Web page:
Written evidence submitted by Dr Amber Fensham-Smith




Dr Amber Fensham-Smith, BA, MSc, PhD, FHEA (November 2020)

Evidence submitted to The Education Committee: Home Education Inquiry



Title: Partnership building and representing the voices of electively home educated children and young people in policy making


1. Executive Summary: This submission addresses two of points in The Committees call for evidence: the duties of local authorities with regards to home education, including safeguarding and assuring the quality of home education, and the benefits children gain from home education, and the potential disadvantages they may face. The author highlights that there are number of gaps, challenges and limitations associated with EHE research evidence base. Key issues highlighted in this submission are:

a)                   The underrepresentation of EHE children and young people’s voices within EHE research and/or how this might inform the policy making process;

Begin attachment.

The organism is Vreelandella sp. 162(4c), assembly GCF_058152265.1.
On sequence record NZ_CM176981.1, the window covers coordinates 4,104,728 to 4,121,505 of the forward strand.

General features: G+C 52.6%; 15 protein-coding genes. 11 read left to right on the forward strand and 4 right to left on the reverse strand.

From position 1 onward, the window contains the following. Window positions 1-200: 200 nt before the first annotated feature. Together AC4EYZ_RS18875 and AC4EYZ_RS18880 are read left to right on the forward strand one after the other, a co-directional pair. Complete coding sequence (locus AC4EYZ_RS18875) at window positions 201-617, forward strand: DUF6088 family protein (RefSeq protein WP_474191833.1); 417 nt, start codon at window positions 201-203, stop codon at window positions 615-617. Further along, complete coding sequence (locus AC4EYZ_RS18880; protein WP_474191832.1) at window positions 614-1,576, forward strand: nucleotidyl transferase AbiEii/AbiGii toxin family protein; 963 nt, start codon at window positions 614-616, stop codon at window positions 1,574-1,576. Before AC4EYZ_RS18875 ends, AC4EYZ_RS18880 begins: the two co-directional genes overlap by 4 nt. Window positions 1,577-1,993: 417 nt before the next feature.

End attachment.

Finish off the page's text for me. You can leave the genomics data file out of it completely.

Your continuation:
b)                  The provision of comprehensive training for Local Authorities; the importance of partnership building and ways in which multiple stakeholders might collaborate to extend existing support;

c)                   The absence of, and need for, longitudinal research to better understand the holistic experiences of EHE young people.

2. Submitter: This submission has been prepared by Dr Fensham-Smith[1], a Lecturer in Childhood and Youth Studies and a member of the Children’s Research Centre, Open University. Fensham-Smith has been an active researcher of elective home education (EHE) since 2012[2].


a)      The views and opinions prepared and expressed in this individual submission solely reflect those of the author, and not those of the author's employer, organisation, learned society or any other group or individual that they may be affiliated with.


Local Authorities: data management, support and building authentic partnerships